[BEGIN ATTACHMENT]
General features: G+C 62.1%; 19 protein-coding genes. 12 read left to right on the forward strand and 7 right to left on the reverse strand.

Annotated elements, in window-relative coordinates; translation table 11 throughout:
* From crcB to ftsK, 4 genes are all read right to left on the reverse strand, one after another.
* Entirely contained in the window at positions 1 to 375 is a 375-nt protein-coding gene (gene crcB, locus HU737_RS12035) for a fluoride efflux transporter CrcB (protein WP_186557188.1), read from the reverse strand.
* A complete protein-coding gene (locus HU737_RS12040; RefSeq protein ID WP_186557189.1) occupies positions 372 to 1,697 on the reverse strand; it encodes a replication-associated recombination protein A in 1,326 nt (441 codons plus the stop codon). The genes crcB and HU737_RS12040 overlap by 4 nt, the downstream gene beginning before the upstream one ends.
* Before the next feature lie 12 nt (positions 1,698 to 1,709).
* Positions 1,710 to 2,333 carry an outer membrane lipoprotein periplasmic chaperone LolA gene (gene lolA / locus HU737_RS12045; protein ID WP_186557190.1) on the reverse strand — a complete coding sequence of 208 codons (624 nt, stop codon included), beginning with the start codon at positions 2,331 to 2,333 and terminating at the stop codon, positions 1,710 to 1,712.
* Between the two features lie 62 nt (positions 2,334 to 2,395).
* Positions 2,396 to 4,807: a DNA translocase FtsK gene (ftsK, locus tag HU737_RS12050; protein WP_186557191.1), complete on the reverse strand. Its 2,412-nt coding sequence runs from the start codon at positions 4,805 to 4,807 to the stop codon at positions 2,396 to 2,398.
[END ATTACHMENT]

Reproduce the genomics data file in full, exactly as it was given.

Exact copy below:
General features: G+C 62.1%; 19 protein-coding genes. 12 read left to right on the forward strand and 7 right to left on the reverse strand.

Annotated elements, in window-relative coordinates; translation table 11 throughout:
* From crcB to ftsK, 4 genes are all read right to left on the reverse strand, one after another.
* Entirely contained in the window at positions 1 to 375 is a 375-nt protein-coding gene (gene crcB, locus HU737_RS12035) for a fluoride efflux transporter CrcB (protein WP_186557188.1), read from the reverse strand.
* A complete protein-coding gene (locus HU737_RS12040; RefSeq protein ID WP_186557189.1) occupies positions 372 to 1,697 on the reverse strand; it encodes a replication-associated recombination protein A in 1,326 nt (441 codons plus the stop codon). The genes crcB and HU737_RS12040 overlap by 4 nt, the downstream gene beginning before the upstream one ends.
* Before the next feature lie 12 nt (positions 1,698 to 1,709).
* Positions 1,710 to 2,333 carry an outer membrane lipoprotein periplasmic chaperone LolA gene (gene lolA / locus HU737_RS12045; protein ID WP_186557190.1) on the reverse strand — a complete coding sequence of 208 codons (624 nt, stop codon included), beginning with the start codon at positions 2,331 to 2,333 and terminating at the stop codon, positions 1,710 to 1,712.
* Between the two features lie 62 nt (positions 2,334 to 2,395).
* Positions 2,396 to 4,807: a DNA translocase FtsK gene (ftsK, locus tag HU737_RS12050; protein WP_186557191.1), complete on the reverse strand. Its 2,412-nt coding sequence runs from the start codon at positions 4,805 to 4,807 to the stop codon at positions 2,396 to 2,398.